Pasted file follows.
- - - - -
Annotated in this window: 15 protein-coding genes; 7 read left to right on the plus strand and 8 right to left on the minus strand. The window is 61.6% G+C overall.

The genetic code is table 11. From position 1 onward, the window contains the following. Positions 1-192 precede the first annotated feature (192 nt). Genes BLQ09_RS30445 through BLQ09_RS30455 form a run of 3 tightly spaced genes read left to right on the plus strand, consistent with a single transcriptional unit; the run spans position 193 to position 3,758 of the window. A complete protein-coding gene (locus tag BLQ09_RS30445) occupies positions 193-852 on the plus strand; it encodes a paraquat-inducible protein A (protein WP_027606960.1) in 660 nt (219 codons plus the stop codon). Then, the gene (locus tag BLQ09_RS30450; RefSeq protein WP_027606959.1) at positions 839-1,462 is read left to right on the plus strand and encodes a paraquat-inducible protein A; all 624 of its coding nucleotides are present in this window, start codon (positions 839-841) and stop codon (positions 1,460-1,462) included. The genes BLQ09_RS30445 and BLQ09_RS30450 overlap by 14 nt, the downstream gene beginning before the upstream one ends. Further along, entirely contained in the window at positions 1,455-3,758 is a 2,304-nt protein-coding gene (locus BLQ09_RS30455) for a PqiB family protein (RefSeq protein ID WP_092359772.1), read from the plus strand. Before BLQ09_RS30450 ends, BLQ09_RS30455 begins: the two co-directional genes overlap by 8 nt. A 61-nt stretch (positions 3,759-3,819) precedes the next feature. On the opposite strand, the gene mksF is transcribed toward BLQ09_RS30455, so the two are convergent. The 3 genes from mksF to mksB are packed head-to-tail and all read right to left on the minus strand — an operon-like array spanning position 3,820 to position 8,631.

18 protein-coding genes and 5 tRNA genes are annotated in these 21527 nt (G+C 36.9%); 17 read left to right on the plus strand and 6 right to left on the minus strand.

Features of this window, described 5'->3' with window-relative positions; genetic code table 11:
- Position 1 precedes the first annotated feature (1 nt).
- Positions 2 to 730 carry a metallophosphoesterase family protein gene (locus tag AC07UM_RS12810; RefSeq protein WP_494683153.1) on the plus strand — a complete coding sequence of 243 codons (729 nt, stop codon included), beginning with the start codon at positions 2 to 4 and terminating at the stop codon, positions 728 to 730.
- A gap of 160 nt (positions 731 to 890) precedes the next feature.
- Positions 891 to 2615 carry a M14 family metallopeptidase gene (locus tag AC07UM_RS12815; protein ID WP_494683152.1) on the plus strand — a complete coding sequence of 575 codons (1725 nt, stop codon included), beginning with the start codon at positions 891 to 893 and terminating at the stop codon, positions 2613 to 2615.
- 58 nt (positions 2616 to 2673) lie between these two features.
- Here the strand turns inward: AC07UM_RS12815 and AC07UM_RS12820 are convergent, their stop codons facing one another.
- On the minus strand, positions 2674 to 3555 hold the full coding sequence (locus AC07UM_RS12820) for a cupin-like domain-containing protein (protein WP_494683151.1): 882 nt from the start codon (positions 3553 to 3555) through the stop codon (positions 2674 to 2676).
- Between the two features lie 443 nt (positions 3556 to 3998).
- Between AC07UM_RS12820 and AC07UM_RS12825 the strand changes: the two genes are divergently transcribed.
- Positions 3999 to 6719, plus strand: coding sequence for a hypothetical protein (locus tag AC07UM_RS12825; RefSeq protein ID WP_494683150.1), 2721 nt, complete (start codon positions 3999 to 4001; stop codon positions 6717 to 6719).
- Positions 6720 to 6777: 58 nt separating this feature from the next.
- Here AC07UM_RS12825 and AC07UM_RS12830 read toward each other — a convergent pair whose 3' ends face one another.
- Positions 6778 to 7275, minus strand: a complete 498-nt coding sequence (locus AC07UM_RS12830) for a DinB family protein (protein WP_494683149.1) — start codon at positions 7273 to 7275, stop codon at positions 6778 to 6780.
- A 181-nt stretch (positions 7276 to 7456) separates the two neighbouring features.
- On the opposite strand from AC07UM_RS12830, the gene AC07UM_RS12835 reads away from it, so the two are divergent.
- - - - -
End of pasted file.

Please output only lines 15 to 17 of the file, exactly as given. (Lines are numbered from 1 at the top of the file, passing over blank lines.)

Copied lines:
- Positions 6720 to 6777: 58 nt separating this feature from the next.
- Here AC07UM_RS12825 and AC07UM_RS12830 read toward each other — a convergent pair whose 3' ends face one another.
- Positions 6778 to 7275, minus strand: a complete 498-nt coding sequence (locus AC07UM_RS12830) for a DinB family protein (protein WP_494683149.1) — start codon at positions 7273 to 7275, stop codon at positions 6778 to 6780.